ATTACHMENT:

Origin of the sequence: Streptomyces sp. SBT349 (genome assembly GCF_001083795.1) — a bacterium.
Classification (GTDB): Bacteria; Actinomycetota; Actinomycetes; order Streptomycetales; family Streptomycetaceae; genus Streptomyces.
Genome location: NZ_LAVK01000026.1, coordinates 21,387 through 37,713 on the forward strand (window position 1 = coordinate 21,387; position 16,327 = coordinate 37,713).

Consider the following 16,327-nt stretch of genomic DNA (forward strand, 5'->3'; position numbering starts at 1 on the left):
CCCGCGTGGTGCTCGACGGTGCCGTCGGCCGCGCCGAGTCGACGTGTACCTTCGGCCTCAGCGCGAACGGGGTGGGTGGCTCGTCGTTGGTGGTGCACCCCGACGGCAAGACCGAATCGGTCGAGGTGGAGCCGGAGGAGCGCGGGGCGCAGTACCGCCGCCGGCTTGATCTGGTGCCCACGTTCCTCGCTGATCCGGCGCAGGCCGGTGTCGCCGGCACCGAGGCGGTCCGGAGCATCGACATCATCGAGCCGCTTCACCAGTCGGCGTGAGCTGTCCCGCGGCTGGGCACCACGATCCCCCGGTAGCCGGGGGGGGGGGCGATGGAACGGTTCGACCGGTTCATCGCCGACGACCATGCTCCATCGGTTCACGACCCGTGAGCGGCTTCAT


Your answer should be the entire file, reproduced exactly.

Origin of the sequence: Streptomyces sp. SBT349 (genome assembly GCF_001083795.1) — a bacterium.
Classification (GTDB): Bacteria; Actinomycetota; Actinomycetes; order Streptomycetales; family Streptomycetaceae; genus Streptomyces.
Genome location: NZ_LAVK01000026.1, coordinates 21,387 through 37,713 on the forward strand (window position 1 = coordinate 21,387; position 16,327 = coordinate 37,713).

Consider the following 16,327-nt stretch of genomic DNA (forward strand, 5'->3'; position numbering starts at 1 on the left):
CCCGCGTGGTGCTCGACGGTGCCGTCGGCCGCGCCGAGTCGACGTGTACCTTCGGCCTCAGCGCGAACGGGGTGGGTGGCTCGTCGTTGGTGGTGCACCCCGACGGCAAGACCGAATCGGTCGAGGTGGAGCCGGAGGAGCGCGGGGCGCAGTACCGCCGCCGGCTTGATCTGGTGCCCACGTTCCTCGCTGATCCGGCGCAGGCCGGTGTCGCCGGCACCGAGGCGGTCCGGAGCATCGACATCATCGAGCCGCTTCACCAGTCGGCGTGAGCTGTCCCGCGGCTGGGCACCACGATCCCCCGGTAGCCGGGGGGGGGGGCGATGGAACGGTTCGACCGGTTCATCGCCGACGACCATGCTCCATCGGTTCACGACCCGTGAGCGGCTTCAT